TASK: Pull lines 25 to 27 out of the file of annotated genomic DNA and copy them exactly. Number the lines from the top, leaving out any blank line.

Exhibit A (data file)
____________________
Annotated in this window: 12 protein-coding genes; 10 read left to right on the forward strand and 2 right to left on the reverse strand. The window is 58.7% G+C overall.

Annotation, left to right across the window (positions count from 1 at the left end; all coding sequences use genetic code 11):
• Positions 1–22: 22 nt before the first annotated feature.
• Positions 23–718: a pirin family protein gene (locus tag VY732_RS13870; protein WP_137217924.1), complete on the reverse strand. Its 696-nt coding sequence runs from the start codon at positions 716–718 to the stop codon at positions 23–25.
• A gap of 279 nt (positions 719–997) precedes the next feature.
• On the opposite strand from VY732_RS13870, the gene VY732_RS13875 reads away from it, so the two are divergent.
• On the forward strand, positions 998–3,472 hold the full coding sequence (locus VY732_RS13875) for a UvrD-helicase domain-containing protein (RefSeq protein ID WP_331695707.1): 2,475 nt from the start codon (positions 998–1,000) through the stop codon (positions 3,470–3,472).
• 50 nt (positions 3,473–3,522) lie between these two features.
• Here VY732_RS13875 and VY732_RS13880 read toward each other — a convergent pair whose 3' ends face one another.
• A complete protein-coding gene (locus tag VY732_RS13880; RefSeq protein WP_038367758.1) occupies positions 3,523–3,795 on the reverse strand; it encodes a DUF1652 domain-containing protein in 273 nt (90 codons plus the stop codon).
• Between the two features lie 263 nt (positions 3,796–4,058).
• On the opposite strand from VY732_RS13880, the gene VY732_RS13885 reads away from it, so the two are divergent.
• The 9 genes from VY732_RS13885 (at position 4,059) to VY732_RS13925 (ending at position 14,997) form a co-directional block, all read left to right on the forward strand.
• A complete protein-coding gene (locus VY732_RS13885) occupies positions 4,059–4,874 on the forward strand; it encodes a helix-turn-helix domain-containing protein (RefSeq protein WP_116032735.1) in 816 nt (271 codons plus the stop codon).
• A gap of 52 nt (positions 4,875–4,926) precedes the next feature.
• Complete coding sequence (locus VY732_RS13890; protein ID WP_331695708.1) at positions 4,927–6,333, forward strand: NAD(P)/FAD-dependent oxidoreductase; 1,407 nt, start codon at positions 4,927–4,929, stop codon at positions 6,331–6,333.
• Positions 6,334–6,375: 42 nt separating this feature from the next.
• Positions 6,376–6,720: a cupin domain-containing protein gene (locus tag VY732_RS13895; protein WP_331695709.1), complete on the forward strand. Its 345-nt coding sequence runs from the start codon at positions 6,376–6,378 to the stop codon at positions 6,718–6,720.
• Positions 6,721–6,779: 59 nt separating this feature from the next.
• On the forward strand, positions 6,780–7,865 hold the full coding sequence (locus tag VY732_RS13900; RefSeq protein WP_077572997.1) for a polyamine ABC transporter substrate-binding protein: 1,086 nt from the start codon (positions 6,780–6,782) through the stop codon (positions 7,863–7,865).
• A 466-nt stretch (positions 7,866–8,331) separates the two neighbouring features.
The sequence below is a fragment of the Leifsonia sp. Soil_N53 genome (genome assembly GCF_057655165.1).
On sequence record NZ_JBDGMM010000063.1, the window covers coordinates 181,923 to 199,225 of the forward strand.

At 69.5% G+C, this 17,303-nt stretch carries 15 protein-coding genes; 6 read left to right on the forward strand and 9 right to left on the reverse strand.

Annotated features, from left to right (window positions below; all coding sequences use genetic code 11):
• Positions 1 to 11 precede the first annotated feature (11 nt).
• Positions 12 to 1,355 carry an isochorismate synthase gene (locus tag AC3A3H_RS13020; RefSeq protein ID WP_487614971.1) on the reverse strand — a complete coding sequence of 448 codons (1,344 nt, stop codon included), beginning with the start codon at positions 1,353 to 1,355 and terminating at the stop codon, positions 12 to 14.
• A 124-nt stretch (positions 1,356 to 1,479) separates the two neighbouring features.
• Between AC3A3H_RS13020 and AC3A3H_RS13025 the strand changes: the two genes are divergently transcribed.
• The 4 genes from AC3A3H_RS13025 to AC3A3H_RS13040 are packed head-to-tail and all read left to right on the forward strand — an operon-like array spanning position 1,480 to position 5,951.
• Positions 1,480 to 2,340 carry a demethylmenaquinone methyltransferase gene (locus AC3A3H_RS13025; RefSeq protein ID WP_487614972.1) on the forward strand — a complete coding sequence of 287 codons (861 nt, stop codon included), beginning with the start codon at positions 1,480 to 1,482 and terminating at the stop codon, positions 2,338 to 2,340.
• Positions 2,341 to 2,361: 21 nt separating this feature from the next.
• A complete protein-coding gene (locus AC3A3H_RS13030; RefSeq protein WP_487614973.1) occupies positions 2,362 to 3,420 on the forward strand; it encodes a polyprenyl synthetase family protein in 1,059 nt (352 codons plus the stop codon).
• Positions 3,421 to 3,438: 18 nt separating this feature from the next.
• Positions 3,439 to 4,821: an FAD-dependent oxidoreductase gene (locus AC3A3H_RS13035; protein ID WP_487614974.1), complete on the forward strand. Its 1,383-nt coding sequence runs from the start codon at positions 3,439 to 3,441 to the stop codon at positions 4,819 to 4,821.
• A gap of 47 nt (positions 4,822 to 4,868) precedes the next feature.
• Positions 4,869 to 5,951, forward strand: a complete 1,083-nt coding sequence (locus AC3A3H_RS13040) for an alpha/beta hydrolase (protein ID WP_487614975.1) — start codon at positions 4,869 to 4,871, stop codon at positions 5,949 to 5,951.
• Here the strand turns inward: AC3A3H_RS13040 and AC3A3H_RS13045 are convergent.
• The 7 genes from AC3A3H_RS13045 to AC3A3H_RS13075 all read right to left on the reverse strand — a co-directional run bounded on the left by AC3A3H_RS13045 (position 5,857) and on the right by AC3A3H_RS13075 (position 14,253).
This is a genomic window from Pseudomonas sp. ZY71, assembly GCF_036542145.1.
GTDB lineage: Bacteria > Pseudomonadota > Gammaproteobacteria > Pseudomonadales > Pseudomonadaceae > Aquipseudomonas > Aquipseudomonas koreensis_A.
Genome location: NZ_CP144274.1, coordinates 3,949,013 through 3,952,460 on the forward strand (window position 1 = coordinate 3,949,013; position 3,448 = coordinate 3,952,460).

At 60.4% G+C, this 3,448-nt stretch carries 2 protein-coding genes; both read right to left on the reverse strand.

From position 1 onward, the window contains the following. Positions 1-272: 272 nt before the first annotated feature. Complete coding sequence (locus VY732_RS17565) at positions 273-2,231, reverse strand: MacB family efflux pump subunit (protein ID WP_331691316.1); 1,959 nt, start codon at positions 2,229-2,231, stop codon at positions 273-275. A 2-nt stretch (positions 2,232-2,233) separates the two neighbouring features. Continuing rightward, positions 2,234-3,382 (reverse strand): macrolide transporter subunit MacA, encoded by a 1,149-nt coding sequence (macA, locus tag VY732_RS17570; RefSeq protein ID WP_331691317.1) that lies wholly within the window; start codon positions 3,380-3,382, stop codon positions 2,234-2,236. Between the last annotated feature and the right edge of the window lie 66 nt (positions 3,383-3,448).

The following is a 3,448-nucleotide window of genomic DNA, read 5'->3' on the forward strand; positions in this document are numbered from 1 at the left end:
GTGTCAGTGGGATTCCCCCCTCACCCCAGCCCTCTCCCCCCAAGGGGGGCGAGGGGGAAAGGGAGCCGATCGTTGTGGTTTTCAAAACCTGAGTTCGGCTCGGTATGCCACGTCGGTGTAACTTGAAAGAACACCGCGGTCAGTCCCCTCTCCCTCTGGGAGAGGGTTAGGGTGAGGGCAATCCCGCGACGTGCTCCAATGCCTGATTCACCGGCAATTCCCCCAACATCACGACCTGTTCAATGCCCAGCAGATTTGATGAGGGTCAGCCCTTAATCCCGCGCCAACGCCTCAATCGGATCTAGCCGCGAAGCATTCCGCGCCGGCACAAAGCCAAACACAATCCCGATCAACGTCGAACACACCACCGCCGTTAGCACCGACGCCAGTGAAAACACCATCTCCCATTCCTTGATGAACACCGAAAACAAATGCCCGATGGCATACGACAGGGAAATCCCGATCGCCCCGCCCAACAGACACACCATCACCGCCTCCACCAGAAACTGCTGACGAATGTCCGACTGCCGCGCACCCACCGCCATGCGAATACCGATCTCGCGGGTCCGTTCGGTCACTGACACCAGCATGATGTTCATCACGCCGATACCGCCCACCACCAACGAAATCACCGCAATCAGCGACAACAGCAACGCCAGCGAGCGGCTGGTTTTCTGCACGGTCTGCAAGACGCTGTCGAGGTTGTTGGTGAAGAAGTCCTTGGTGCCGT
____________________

Annotated features, from left to right (window positions below; all coding sequences use genetic code 11):
• Positions 1 to 11 precede the first annotated feature (11 nt).
• Positions 12 to 1,355 carry an isochorismate synthase gene (locus tag AC3A3H_RS13020; RefSeq protein ID WP_487614971.1) on the reverse strand — a complete coding sequence of 448 codons (1,344 nt, stop codon included), beginning with the start codon at positions 1,353 to 1,355 and terminating at the stop codon, positions 12 to 14.